I’m pretty religious about knocking out fleas when I notice them on my pets, because I know fleas can be a pretty big problem. If you’re a pet owner, you probably think of fleas the way most owners do: as a minor nuisance that can make your pets itchy and, in bad cases, can infest your home. Did you know that fleas on your pet are actually a much more serious problem than most people assume? Fleas can cause several diseases in pets as well as humans. Here are some of the common diseases caused by fleas:
1. Allergic reactions
Both pets and humans can suffer from allergic reactions to flea bites. I have a flea allergy myself, so a flea bite will cause me to get hives and rashes if one of the little pests hops from a pet to me. Dogs and cats can also suffer pretty bad allergic reactions to fleas. I had one cat who suffered from severe milliary dermatitis (feline eczema) every time I missed a single flea treatment.
My dog’s vet told me a “horror story” a few weeks ago about a puppy mill in our area where many dogs had died from anemia because they had such severe flea infestations. After all, fleas feed red blood cells, and when you lose enough of those, you lose the ability to efficiently carry oxygen to the brain. Even pets who are treated for anemia will sometimes have lasting brain damage because of it.
3. Tape Worms
You know how your dog and cat nibble at their skin when they’ve got flea bites? Well, when they do that, they tend to also eat their fleas… And those fleas often have tiny tapeworms inside them, which then reproduce in your pet’s digestive system. The tiny tapeworm inside one flea can turn into a disgusting parasite several feet in length– yuck! The CDC recommends keeping fleas under control to avoid tape worm infections.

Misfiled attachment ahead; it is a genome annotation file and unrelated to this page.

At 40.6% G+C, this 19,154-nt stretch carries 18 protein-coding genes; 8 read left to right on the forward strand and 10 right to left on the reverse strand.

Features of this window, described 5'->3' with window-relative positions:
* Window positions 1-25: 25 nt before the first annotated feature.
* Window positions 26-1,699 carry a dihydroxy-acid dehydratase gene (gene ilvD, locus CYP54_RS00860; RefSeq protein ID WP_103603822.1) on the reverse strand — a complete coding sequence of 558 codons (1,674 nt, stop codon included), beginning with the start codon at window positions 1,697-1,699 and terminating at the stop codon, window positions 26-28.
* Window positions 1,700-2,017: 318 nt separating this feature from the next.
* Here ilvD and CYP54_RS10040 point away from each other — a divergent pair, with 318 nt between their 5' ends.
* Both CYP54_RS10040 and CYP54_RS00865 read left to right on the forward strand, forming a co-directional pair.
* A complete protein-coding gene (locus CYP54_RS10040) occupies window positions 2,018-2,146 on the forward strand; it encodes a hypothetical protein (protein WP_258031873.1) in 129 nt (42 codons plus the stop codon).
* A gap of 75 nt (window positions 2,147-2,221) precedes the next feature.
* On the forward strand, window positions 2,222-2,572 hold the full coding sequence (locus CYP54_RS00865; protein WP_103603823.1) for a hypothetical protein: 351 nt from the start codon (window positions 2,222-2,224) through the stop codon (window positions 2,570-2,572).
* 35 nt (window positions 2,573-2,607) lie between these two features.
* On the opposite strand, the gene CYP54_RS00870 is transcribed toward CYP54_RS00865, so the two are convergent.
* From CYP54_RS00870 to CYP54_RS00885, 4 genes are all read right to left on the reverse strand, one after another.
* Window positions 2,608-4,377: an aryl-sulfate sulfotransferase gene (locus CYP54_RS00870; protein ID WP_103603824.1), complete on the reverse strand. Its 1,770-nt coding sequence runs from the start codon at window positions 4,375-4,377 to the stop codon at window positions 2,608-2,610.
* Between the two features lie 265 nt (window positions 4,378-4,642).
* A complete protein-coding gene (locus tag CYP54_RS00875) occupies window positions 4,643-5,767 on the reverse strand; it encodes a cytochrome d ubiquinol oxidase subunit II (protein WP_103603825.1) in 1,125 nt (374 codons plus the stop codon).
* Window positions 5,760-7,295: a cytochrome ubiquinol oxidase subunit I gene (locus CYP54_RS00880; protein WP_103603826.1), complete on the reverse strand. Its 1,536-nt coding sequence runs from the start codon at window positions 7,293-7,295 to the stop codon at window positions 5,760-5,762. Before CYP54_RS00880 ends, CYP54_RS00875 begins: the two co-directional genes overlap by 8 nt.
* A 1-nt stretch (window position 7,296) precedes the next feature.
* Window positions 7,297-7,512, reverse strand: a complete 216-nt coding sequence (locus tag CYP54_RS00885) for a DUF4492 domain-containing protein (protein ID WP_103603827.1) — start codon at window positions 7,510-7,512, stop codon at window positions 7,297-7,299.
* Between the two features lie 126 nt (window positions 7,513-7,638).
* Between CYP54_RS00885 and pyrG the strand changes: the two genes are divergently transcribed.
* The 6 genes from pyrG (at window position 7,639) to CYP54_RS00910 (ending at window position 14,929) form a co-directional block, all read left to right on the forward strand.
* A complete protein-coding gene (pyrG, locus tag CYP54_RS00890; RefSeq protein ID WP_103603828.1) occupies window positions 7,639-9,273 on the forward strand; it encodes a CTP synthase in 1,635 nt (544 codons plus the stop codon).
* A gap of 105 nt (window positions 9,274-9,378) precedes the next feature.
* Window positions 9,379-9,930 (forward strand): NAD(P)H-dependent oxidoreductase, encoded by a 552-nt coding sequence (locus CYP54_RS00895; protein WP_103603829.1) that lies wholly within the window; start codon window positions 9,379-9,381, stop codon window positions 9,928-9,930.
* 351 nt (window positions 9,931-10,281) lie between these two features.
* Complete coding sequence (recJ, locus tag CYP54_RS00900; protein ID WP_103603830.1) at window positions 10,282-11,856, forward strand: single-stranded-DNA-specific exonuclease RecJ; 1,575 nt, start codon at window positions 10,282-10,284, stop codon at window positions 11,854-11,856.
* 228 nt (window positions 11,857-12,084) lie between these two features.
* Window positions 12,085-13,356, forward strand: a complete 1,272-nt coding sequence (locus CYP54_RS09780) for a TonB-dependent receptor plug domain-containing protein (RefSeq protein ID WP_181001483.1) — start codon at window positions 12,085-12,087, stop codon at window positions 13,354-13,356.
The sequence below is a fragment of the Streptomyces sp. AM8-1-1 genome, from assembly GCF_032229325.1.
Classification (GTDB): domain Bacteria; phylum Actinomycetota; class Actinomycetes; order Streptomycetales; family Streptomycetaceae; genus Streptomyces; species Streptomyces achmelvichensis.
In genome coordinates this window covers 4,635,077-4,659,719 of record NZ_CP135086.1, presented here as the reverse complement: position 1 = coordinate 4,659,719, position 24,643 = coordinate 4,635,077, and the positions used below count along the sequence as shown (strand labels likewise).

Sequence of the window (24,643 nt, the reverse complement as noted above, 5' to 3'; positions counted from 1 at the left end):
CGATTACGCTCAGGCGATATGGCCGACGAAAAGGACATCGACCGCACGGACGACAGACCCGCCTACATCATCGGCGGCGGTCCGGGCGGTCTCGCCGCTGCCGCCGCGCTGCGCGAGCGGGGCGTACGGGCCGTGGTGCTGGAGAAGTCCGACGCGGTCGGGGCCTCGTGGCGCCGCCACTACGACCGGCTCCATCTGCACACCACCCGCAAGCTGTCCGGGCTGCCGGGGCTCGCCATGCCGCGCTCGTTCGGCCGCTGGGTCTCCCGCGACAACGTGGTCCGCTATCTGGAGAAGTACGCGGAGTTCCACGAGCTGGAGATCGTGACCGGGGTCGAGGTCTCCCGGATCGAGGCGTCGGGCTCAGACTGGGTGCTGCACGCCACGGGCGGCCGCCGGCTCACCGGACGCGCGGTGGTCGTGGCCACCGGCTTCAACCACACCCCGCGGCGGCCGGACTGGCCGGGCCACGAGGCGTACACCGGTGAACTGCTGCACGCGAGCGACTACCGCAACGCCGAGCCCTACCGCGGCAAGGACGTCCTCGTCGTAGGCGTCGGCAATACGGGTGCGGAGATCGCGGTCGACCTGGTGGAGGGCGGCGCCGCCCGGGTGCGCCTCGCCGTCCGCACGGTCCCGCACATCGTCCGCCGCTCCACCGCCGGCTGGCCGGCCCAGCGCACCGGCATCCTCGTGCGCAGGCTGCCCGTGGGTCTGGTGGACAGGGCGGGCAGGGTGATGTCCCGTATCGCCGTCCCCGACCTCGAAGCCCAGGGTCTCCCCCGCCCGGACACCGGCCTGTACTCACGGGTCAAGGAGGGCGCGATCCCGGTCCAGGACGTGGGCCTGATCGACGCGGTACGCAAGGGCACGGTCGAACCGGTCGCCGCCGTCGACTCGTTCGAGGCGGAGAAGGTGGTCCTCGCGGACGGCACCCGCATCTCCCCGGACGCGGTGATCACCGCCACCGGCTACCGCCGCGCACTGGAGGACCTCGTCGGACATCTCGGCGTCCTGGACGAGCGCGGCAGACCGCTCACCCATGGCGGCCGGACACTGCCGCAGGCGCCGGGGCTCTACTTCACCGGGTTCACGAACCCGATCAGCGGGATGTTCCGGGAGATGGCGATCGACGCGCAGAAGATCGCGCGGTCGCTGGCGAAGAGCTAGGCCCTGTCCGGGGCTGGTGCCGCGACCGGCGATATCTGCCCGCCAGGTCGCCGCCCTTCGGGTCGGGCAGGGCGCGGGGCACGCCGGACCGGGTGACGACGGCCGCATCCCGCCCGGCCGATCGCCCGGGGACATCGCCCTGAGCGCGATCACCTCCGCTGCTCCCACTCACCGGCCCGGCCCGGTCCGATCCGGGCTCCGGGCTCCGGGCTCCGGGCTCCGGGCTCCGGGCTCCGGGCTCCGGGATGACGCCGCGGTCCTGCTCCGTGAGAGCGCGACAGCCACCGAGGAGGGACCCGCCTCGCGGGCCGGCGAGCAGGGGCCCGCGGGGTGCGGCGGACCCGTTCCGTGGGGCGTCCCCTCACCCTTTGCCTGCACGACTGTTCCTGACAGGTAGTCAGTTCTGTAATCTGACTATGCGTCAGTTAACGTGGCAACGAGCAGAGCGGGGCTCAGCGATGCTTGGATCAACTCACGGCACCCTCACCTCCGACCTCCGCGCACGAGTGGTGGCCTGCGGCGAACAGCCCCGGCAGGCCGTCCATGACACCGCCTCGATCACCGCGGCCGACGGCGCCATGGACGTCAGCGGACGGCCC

You want to avoid the plague… well, like the plague. Many people believe that plague is a thing of the past. While it’s true that we not longer see epidemics of plague as we did in times gone by, it’s still a problem. Plague is transmitted to humans through flea bites, and most cases these days happen to pet owners with flea infestations. Treating your pets and home for fleas will prevent this awful infection from striking you.
5. Murine typhus
Most common in the Southern states, murine typhus is carried by fleas, from both wild animals and pets such as cats or dogs. The most commons symptoms of murine typhus include backache, abdominal pain, headache, nausea, vomiting, and a red rash. The worst symptom of this condition is the extremely high fever that it causes (of 105-106 degrees), which can last for weeks.
Fleas do more than just cause your pet discomfort (although your pet’s comfort should be reason alone to make sure you get your pet treated for fleas). You don’t want yourself, your pet, or any of your family members catching a potentially fatal disease from these irritating little pests.